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The three most far-reaching benefits of Yoga

Earlier today, when I googled for "benefits of yoga", the following were the top four results:

When students sign up for my classes, one of the questions they answer is "What benefits do you expect to realize from your yoga practice?". Some of the most common expected benefits mentioned are:

  • Stress management
  • Weight management
  • Flexibility and strength
  • Peace in life
  • Dealing with specific issues like back pain, shoulder pain, knee pain etc.
  • Dealing with chronic ailments like diabetes, heart problem, blood pressure etc.

In the websites listed above, these and many other benefits are mentioned.

In today’s post I would like to address the question of benefits of yoga from a deeper perspective. As you may know, we always refer to the Yoga Sutras of Patanjali for all matters related to yoga.

Sutra 2.28 (sutra #28 in chapter 2) provides us a glimpse of the benefits that the practice of yoga can provide at the deepest level.

योगाङ्गाऽनुष्ठानादशुद्धिक्षये ज्ञानदीप्तिराविवेकख्यातेः॥२८॥

Yogaanga-anuShThaanaat-ashuddhikshaye jnanadIptiH-aavivekakhyaateH (Sutra 2.28)

"By the practice of the limbs of Yoga, the impurities dwindle away and there dawns the light of wisdom, leading to discriminative discernment." – translation by Swami Satchidananda.

Now, let’s take a close look at this sutra and try to understand each of the terms used in this sutra.

Yogaanga-anuShThaanaat (through the practice of the various limbs of yoga): In the very next sutra, Patanjali lists the eight limbs of yoga. It is for this reason that Patanjali’s yoga is also called Ashtanga Yoga (the Yoga of eight limbs).

Ashuddhi-kshaye (on the elimination of the impurities): This statement is pregnant with deep meaning. Here Patanjali is telling us that through the practice of yoga all impurities will be cleansed out. At various places in the sutras, Patanjali has mentioned various impurities, ailments, suffering etc. which can all be placed under "impurities". These represent impurities at the physical and the vital level (sutra 1.30 and 1.31 for example) and also those at the mental level (sutras 2.3 through 2.9) which he terms as kleshas. We also know that all the impurities are a result of the ego working on the samskaras (past impressions) while keeping us away from the present moment, and forcing us to worry about the past or the future all the time. All the stresses and strains in life are caused because we are not able to stay in the present moment. The term "ashuddhi kshaye" implies that with the practice of the eight limbs of yoga, we are able to learn how not to dwell on the past or the future, but rather stay in the present moment thus eliminating all the deep-seated impurities of the body and the mind.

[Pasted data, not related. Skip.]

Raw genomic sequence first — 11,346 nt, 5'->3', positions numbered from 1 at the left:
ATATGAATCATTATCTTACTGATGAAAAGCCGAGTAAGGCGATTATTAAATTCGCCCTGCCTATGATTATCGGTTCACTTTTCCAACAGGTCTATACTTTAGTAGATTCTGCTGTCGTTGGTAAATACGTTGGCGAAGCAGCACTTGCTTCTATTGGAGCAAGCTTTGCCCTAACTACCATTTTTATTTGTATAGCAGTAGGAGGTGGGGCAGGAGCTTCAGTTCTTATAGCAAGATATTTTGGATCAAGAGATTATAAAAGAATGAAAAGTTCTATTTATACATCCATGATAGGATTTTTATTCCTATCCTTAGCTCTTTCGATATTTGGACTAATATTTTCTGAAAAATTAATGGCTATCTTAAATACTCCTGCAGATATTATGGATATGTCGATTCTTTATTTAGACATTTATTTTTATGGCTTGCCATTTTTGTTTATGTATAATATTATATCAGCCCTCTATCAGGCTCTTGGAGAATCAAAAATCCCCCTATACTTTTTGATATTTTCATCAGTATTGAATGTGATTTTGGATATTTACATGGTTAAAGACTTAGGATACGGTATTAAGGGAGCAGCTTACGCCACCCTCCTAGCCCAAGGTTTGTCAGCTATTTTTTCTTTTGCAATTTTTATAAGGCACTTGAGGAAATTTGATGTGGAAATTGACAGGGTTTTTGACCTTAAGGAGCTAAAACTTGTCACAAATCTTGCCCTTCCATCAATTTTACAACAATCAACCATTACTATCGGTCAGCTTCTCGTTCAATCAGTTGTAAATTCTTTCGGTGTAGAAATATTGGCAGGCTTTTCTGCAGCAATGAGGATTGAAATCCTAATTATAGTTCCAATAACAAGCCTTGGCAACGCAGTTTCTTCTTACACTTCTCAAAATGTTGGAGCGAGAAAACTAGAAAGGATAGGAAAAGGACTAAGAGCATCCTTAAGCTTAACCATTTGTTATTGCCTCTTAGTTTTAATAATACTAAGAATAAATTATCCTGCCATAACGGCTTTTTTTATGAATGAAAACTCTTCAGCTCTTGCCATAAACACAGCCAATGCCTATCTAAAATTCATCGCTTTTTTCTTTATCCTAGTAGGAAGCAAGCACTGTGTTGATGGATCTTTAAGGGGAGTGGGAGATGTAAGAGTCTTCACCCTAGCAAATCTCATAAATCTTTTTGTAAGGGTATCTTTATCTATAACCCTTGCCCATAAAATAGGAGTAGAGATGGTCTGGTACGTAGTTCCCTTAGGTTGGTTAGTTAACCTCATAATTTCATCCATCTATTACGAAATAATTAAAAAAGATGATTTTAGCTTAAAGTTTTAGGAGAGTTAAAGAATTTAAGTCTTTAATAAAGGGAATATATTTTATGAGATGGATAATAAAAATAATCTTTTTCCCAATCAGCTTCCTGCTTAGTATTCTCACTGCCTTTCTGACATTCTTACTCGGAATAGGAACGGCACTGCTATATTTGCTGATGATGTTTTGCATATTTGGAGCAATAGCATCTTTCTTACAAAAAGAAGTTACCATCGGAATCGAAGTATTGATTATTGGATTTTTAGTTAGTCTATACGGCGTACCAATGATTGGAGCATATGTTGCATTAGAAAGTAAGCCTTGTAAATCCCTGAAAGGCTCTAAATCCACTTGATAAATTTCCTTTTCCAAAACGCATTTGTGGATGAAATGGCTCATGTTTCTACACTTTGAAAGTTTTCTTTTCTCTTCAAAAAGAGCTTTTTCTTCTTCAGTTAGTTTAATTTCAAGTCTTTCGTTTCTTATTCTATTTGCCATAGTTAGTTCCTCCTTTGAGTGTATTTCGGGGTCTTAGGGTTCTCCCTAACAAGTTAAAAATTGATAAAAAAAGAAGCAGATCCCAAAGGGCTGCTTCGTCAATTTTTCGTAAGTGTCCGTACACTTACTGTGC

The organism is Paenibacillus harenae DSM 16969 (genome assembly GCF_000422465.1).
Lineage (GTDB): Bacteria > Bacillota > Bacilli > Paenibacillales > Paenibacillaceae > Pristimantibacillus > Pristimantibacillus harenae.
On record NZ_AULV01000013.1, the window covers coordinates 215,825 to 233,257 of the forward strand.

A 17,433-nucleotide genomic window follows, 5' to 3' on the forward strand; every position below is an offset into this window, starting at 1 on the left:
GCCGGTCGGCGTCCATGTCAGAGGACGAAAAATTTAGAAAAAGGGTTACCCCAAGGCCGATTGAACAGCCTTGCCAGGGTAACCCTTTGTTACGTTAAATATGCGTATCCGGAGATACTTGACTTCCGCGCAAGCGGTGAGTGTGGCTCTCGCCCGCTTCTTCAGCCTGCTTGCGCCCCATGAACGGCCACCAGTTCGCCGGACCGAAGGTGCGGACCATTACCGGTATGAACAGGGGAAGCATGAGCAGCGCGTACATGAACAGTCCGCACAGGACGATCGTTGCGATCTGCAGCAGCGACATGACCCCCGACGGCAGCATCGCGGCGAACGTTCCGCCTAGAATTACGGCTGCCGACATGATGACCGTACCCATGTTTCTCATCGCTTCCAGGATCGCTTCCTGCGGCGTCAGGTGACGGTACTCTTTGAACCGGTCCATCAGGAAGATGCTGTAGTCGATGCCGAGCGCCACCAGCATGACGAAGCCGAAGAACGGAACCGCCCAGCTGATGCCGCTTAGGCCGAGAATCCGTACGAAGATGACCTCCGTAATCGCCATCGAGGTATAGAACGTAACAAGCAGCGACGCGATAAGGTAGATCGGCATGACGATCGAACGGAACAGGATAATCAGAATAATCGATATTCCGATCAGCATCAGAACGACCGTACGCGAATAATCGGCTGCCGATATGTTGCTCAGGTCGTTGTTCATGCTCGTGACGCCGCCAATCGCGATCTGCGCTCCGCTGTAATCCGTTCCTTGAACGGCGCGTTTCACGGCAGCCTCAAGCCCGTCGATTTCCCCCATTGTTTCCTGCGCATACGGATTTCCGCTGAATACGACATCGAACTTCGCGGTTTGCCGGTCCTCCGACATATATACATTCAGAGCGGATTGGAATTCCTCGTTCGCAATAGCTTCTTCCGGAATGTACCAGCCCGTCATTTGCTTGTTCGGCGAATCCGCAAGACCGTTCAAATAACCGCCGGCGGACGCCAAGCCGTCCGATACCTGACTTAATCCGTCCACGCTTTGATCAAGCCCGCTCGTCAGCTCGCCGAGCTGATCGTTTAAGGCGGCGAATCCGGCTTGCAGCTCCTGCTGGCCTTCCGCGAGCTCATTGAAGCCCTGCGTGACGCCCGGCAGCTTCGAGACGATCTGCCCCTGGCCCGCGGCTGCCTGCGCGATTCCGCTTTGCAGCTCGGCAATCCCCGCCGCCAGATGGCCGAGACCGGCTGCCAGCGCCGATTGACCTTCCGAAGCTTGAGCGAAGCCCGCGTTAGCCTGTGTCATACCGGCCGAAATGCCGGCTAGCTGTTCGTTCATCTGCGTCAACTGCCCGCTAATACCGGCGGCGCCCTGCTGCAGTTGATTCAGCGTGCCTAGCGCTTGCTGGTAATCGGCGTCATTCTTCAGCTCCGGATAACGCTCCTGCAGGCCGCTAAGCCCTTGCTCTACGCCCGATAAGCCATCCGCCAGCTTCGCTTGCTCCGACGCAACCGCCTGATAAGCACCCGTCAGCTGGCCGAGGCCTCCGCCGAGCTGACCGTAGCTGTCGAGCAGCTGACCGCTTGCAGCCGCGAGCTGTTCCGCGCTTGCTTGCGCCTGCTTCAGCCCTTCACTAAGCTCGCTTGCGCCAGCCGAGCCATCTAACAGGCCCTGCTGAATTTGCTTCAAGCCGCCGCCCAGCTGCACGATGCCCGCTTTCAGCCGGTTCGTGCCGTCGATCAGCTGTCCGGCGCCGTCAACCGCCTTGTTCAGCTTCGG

It is interesting to note that the term "ashuddhi kshaye" means "on elimination of the impurities". That implies that getting rid of the impurities is not the final goal of the practice of yoga; it just paves the way toward the final goal.

Jnana-deeptiH (light of knowledge or wisdom): When the impurities are present, they represent a cloud that is covering the light of innate wisdom and keep us in the darkness of ignorance. The ego which uses the past samskaras to keep us under the cloud of ignorance loves this darkness. When we practice yoga, we gradually begin to chip away these impurities thus removing the cloud of ignorance. When that happens we can now see the glow of pure knowledge which represents our pure, innate, intuitive wisdom.

A viveka-khyateH (finally arriving at the pure discriminative wisdom): The word "aa" (pronounced as "aah") in Sanskrit mean "until". This phrase means that with the practice of yoga, now we can finally reach the ultimate goal of yoga which is "self realization". Viveka means discrimination which is the ability to discriminate between real and unreal, truth and untruth, pure and impure etc. The word khyati literally means knowledge. Patanjali has used the term "viveka khyati" a few times in the sutras to indicate the state of the mind where we are now able to distinguish our mind-body complex from the pure consciousness that we are. In the terminology of Samkhya and Yoga, pure consciousness is termed as "Purusha" and the mind-body complex along with the entire material universe is called "Prakriti". The discrimination between purusha and prakriti has been termed "kaivalya" by Patanjali. Essentially, then, what Patanjali is saying is that through the practice of the eight limbs of yoga, one can attain the final state of kaivalya wherein we recognize our true identity as pure consciousness (purusha) and get rid of the misidentification with the mind-body complex (prakriti).

In summary, the three most far-reaching benefits of the practice of yoga are:

  1. All the impurities at the physical, vital, mental and emotional levels are removed.
  2. The light of pure knowledge and wisdom shines through.
  3. We attain self-realization with the dawn of discriminative discernment.

If you are a yoga practitioner, what kind of benefits have you seen with your practice?

As always, I would love to hear your thoughts and feedback.

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